A total of 498 disasters were recorded in the disaster profile from the PMO-DMD between 1872 and 2019, of which 363 occurred between 2000 and 2019 while 135 occurred between 1872 and 1999 (Figure 1). Weather-related disasters accounted for 250 (69%) of the 363 observed disasters in Tanzania. The period of 2000–2019 has a similar distribution of disaster type as the whole period 1872–1999 (Figure 1). Flooding is the most frequently occurring event, contributing ~35% to all-natural disasters affecting Tanzania in both periods. Strong winds and drought contributed to 8.1%, and 4.4% of the total disasters, respectively, during the 2000–2019 period. With respect to events that are frequently associated with severe weather (directly or indirectly), epidemics, and marine accidents accounted for 21.2 and 16.2%, respectively, of all-natural disasters within the last 20 years (Figure 1). Weather impacts are viewed as a causal factor in a number of epidemics including cholera, dengue, and plague (Chersich et al., 2018; Fadda, 2020), while severe weather events and poor attention to weather conditions are among the factors contributing to marine accidents (Pike et al., 2013; Oluseye and Ogunseye, 2016).


Figure 1. Classification of weather-related and other non-meteorological disasters in Tanzania for the period of 2000–2019 and 1872–1999.

There is a relatively high rate of occurrence of flood events over the northeastern part of the country, especially the coastal areas (Figure 2). A number of flood events are also observed in the Lake Victoria basin, north-eastern highlands and the central parts of Tanzania. Droughts are more prevalent over Arusha, Mara, Shinyanga, Dodoma, Tanga, and Lindi regions. Strong winds are reported to affect the coast areas of the Indian Ocean Dar es Salaam, Pwani, and Mafia Island; Lake Tanganyika, Rukwa, Njombe, Ruvuma, Mtwara; Dodoma; and the Lake Victoria basin; Mara, Mwanza, and Kagera regions (Figure 2). Coastal areas of the Indian Ocean have a higher number of strong wind events and are disproportionately affected by most types of disasters. This is due to a combination of various factors such as higher population density, poor infrastructure, urban development in risk-prone locations, land use changes, and poverty (CRED, 2018; Anande and Luhunga, 2019). In addition, Dar es Salaam and Zanzibar are developed business and political hubs, where reporting may be more comprehensive. Events of heavy rainfall are more frequent Dar es Salaam, Pwani, Mtwara, Mara, Mwanza, Kagera, and Singida regions. There also reports at Lindi, Shinyanga, Geita, Rukwa, Kigoma, Tabora, Dodoma, and Kilimanjaro regions (Figure 2). Landslides were reported over Kilimanjaro and Mwanza while few cases of lightning strikes were reported over Rukwa, Geita, and Kaskazini Unguja (Zanzibar Island). High number of epidemics (mostly cholera) were reported over Zanzibar Island and Kilimanjaro regions. Marine accidents were reported over Zanzibar Island with one case over Mwanza (Lake Victoria). This analysis provides important information in improving weather and climate forecast communications, it feeds onto vulnerability and exposures of particular regions and thus the communities. Other disasters (such as road accidents, urban and bush fire, building collapses, earthquakes, oil explosions, volcano eruptions) are more frequent in the regions of Lindi and Zanzibar Island. There also reports at the remaining parts of the country except over Tabora, Kigoma, Rukwa, Njombe, Ruvuma, Tanga, Shinyanga, and Mtwara regions.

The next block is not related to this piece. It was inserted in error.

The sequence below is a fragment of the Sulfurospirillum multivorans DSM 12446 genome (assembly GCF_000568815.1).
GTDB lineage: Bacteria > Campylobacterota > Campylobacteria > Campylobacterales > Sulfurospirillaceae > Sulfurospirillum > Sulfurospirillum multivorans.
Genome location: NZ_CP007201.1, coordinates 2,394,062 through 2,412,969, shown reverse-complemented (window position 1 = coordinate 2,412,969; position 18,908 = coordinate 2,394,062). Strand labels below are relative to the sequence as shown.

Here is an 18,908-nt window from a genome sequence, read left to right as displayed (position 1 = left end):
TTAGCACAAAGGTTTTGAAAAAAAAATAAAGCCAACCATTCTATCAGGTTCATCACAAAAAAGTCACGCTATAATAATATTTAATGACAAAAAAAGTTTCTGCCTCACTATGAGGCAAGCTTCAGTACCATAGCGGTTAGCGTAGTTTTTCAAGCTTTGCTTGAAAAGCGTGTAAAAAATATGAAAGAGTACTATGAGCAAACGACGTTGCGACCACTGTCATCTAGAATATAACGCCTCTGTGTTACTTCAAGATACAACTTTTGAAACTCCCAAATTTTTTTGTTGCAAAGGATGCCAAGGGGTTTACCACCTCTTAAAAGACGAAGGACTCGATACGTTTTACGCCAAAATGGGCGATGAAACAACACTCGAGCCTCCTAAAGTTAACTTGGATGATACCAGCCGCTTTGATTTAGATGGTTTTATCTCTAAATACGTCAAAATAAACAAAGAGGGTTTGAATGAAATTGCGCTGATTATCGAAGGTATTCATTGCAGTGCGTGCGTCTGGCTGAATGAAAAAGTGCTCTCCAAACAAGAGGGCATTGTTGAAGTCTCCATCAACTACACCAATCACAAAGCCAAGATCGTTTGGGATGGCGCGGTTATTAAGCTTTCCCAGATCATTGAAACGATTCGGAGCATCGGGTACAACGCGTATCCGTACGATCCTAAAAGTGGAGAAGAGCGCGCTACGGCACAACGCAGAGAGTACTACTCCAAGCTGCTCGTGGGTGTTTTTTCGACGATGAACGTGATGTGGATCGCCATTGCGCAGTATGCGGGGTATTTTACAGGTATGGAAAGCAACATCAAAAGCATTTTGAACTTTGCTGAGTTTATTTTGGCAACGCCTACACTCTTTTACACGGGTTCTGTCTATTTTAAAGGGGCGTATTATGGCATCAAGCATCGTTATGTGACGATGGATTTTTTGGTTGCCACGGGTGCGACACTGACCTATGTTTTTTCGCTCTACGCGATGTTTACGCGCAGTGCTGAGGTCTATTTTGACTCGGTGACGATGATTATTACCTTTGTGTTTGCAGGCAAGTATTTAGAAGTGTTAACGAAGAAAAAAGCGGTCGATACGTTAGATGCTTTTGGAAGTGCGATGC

Figure 2. Distribution of weather-related disasters events (drought, floods strong wind, and heavy rainfall) in Tanzania (2000–2019).

Damage to property is one of the major causes of tangible loss due to weather-related disasters. During the 20-year period from 2000 to 2019, weather-related disasters destroyed or damaged more than 35,730 houses, affected 25,460 households and caused 450 deaths and 240 injuries. Figure 3B shows the total annual recorded number of people affected and the number of houses damaged and destroyed and Figure 3A shows the total annual number of injuries and deaths from weather-related disasters. The impact of the reported events on property and people increased in 2018 and 2019, which could be due to the change in reporting methodology in June 2018.


Figure 3. (A) The annual number of deaths and injuries and (B) the annual number of people affected and houses destroyed and damaged by weather-related disasters.

Apart from the direct impacts observed in Figure 3, communities are also impacted by indirect losses related to damage to properties, income losses linked to resultant unemployment and disrupted provision of essential services. People suffer non-tangible costs such as physical, emotional, and psychological health problems, which can be challenging to measure or assign a monetary value (Chersich et al., 2018). Weather-related disasters affect way of life, culture, community, political systems, environment, health, and wellbeing (World Health Organization, 2020). Communities are forced to relocate to safer areas, which disrupts their day-to-day lives, personal and property rights and their fears and aspirations. For example, the 2011/2012 floods in Dar es Salaam left about 10,000 people homeless and the government allocated them a new location on the outskirts of the city (Anande and Luhunga, 2019).